Small but mighty
LAUSANNE, Switzerland—Debiopharm and cancer drug firm Ascenta Therapeutics have reached an exclusive license agreement for the development and commercialization of Ascenta's Phase I stage candidate AT-406.
AT-406 is an orally available small molecule that is designed to neutralize major inhibitors of apoptosis. AT-406 was discovered in the laboratory of Dr. Shaomeng Wang at the University of Michigan. Clinical trials with AT-101 are ongoing in the United States and Europe. Phase I and Phase II trials evaluating AT-101 as single-agent therapy have already demonstrated cytoreductive activity in several cancers, including chronic lymphocytic leukemia, non-Hodgkin lymphoma and prostate cancer. Phase II trials evaluating AT-101 in combination with chemotherapy and/or radiotherapy have also been carried out in a number of cancers including hormone-refractory prostate cancer, non-small cell lung cancer, B-cell malignancies, small cell lung cancer, glioma and esophageal cancer.
Debiopharm will designate the molecule Debio 1143. The molecule is designed to block the activity of a number of IAPs including XIAP, c-IAP1, c-IAP2 and ML-IAP.
Dr. Rolland-Yves Mauvernay, president and founder of Debiopharm, says it should be possible to combine Debio 1143 with other pro-apoptotic agents, which could potentially bring huge benefits to patients by enhancing the efficiency of the treatment.
Evasion of apoptosis is a hallmark of cancer, enabling cancer cells to live indefinitely and grow uncontrollably. Most current cancer therapies, including chemotherapeutic agents, radiation and immunotherapy, work by inducing apoptosis. However, because of molecular alterations in the apoptotic pathways, many cancer cells are resistant or develop resistance to these agents. A promising new direction for drug development involves targeting apoptotic pathways directly to induce cell death and/or restore sensitivity to other treatments.
According to Maurice Wagner, director of corporate affairs and communications for Debiopharm Group, the timeline to develop the small-molecule IAP inhibitor may be hard to gauge at this stage, as Phase I clinical trials have yet to be completed.
"In any event, we will proceed as quickly as we can, whilst observing all safety standards," he says. "As is our business model, we will not commercialize the drug ourselves, but license it out in due time to a company that can sell and market it internationally. The out-licensing partner will be selected at a later stage."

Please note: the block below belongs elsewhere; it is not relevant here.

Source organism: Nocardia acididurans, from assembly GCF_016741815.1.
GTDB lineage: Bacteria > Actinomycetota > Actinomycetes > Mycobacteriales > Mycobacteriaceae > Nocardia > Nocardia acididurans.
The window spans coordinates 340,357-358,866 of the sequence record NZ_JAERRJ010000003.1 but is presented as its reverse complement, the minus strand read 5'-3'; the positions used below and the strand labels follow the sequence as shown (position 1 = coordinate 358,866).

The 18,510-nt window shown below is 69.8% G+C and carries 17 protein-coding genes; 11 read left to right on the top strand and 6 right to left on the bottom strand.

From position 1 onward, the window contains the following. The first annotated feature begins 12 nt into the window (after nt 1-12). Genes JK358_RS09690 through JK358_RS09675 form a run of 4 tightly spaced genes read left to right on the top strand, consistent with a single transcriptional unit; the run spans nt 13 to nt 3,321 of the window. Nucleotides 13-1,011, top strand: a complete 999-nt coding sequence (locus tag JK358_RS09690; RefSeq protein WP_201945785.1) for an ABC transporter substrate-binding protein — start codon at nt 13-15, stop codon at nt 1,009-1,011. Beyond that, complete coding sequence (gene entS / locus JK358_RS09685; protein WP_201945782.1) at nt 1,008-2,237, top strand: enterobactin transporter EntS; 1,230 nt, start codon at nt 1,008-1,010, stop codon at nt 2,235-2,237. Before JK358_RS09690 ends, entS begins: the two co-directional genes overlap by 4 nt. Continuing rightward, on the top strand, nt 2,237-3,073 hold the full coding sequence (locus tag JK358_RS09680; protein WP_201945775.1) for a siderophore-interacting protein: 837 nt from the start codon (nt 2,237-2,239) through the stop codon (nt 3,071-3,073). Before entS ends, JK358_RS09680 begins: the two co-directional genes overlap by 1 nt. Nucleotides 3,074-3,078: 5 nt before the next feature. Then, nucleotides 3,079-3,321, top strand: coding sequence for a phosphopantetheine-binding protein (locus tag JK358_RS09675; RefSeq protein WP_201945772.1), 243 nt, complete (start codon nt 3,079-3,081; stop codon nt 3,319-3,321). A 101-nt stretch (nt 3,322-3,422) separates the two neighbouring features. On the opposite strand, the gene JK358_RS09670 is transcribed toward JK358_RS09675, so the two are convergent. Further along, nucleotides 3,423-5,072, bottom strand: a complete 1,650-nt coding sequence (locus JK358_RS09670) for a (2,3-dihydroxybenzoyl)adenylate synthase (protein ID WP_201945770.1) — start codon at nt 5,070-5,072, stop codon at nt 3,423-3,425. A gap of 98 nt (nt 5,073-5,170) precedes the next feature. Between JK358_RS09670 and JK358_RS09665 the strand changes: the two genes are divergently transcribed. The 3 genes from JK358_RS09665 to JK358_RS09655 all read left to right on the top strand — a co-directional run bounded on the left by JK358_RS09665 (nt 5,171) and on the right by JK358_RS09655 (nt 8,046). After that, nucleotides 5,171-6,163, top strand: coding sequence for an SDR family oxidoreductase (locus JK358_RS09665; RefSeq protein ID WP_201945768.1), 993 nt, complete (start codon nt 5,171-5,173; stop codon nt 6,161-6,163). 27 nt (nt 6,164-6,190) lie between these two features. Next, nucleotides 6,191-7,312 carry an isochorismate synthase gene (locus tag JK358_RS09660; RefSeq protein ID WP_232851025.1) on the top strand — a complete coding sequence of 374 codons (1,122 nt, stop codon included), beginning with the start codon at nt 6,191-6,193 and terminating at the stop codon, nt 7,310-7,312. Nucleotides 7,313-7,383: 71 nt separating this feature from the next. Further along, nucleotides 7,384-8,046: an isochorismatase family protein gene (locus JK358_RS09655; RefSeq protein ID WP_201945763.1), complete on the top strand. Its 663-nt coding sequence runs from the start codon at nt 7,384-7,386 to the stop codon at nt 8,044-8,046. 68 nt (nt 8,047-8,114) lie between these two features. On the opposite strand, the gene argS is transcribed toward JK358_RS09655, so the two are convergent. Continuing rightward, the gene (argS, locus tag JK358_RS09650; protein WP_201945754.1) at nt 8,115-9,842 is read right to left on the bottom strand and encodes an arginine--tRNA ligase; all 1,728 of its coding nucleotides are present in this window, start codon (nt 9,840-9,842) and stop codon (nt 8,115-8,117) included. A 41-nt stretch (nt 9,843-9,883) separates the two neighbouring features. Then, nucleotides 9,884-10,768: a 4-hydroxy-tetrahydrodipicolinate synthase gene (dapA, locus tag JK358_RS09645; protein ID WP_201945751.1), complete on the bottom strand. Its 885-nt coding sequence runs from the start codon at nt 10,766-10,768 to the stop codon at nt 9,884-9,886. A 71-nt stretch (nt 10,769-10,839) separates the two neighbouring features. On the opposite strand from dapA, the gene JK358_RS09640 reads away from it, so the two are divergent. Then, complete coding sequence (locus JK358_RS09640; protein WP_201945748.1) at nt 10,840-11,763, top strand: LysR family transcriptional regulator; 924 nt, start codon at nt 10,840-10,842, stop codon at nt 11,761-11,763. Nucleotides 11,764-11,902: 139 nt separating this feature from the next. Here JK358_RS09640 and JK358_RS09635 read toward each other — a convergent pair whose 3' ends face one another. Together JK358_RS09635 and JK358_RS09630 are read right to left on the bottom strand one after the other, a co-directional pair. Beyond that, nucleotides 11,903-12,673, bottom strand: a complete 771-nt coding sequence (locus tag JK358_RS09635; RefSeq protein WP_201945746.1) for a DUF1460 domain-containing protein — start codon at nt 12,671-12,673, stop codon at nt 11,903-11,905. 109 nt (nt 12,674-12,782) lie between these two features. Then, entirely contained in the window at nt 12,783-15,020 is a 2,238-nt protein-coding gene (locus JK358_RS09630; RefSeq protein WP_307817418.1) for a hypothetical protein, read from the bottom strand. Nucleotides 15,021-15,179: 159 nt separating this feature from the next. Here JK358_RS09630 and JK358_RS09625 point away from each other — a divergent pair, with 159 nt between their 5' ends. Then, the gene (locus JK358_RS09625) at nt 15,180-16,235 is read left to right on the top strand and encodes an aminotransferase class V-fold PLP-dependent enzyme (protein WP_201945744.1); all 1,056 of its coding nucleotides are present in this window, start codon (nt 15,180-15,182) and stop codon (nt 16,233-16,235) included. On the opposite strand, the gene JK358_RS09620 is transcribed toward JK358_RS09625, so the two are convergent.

Looking forward, Wagner says as the company proceeds with development, it will set objectives to reach.
"We will in particular design carefully clinical studies in cancers with high medical needs," he explains. "Our success will depend upon whether we can reach our objectives. In the short term, successes might be related to preclinical synergistic activity of Debio 1143 and other anti-cancer agents, and most importantly, obtaining encouraging clinical data from the ongoing Phase I study. The long-term success will depend upon our finding a good combination in the clinics, such as a combination that will prove therapeutically superior to the standard of care."
According to Wagner, the company has worked with Ascenta in the past few years, but this is the first time that the two companies have entered into a partnership with each other.
Wagner says there were two factors that led Debiopharm to target Ascenta as a collaborator for this effort: "We saw the expertise of Ascenta in the field of apoptosis, and the quality of the relationship that we could establish with the Ascenta team," he says.
Mel Sorensen, president and CEO of Ascenta, says Debiopharm proved to be an attractive collaborator because of its commitment to and expertise in the development of medicines to help cancer patients.